You cannot view starwars anywhere but in a theater, because cell phone-digital, tablet-digital, cable-digital, streaming-digital. Once that real film is transcoded to digital ones and o's it is a digital film. If I were to follow your logic that film is a superior medium, any advantage of film is lost once it goes digital, but of course you know all this and just like to be argumentative. I don't care if a filmmaker uses film or not, right now, the best percentage I can find is that 20-25% are shot on film, but then converted to digital for editing etc. It is simply a choice to make, mostly based on tradition, with big budget movies the cost of film is a small part of the budget, the cost of projection of course is many times over. The bottom line is Zero Hollywood films are shot on film, edited on film and projected only on film. So, in context to the OP, in film vs digital, it is an absolute annihilation, but thankfully if you can afford film, you can use the old cameras and the limited film stocks, but if you are trying to claim that starwars has no digital effects, that is moronic.
November 20, 2015 at 2:40PM
I'm trying to say starwars is shot on film.
This is a debate about photographing on Film vs Digital. Stop trying to muddy the debate with semantics. Of course they are edited in digital.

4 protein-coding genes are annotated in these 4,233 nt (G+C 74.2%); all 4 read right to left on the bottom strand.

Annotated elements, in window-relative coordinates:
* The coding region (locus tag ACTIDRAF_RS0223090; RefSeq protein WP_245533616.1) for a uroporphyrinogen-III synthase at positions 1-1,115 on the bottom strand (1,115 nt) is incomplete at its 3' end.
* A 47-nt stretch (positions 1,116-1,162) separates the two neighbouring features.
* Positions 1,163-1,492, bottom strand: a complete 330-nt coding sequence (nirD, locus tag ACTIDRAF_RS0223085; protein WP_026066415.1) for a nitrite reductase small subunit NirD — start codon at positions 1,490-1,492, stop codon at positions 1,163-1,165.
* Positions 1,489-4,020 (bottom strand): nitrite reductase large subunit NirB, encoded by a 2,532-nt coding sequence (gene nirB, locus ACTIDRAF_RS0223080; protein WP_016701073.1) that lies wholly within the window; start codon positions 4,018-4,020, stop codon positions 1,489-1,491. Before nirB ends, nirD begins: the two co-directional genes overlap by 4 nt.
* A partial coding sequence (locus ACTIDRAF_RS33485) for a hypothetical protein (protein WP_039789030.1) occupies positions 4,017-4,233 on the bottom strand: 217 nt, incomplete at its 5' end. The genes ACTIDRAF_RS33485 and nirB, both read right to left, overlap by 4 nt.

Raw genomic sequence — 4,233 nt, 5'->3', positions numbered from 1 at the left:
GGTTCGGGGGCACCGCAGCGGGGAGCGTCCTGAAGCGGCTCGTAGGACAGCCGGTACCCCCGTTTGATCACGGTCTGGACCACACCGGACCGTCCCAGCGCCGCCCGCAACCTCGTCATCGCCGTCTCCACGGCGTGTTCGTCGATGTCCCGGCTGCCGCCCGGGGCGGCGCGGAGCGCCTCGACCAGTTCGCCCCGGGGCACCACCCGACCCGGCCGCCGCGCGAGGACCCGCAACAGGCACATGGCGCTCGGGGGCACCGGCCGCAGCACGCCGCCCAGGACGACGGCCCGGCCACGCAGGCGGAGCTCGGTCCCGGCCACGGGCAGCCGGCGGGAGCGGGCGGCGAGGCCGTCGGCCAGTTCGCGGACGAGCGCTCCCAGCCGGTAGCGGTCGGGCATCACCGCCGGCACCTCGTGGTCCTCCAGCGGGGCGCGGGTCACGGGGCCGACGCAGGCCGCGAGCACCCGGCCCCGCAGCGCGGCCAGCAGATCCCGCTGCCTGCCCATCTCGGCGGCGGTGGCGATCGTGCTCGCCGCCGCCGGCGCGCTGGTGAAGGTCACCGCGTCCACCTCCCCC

November 23, 2015 at 9:33AM
You don't have to fully edit on film to finish on film. What you do is scan your film, edit in your Non Linear Editor, then do what's called a Negative Cut, cutting the negative to match the cut you made in your NLE, then you can do a dry gate or wet gate print, even a 70mm blow up. No digital step getting into the final image. This was done for all of Christopher Nolans films after Following.
November 23, 2015 at 4:56PM
>>>When film is digitized you still get the far superior dynamic range
False. Film-stock has a DR range of 14+ F-stops. Currently the DR limit for a RED camera in HDR mode is 18+ F-stops. The new Panasonic Varicam 35 and the ARRI Alexa have the SAME DR as film. Panasonic and Fuji are working together on new digital sensor technology that should surpass a DR of 20 F-stops. ( currently 5 years in development and at least 2-3 years before it shows up in a camera )
False. Digital has a larger color gamut than film-stock does, and is able to reproduce colors that film can't. Check out the color gamut of the Sony F65 camera in the graphic below...
False. Digital can be manipulated through camera settings and post-processing to reproduce anything that film can do, and far beyond the limitations of film.
>>>Film has more in the highlights, try over exposing digital 3 stops.
False. Shoot with an ARRI Alexa and you have up to 5 F-stops of over-exposure latitude. Other cameras like the RED in HDR mode can handle this too.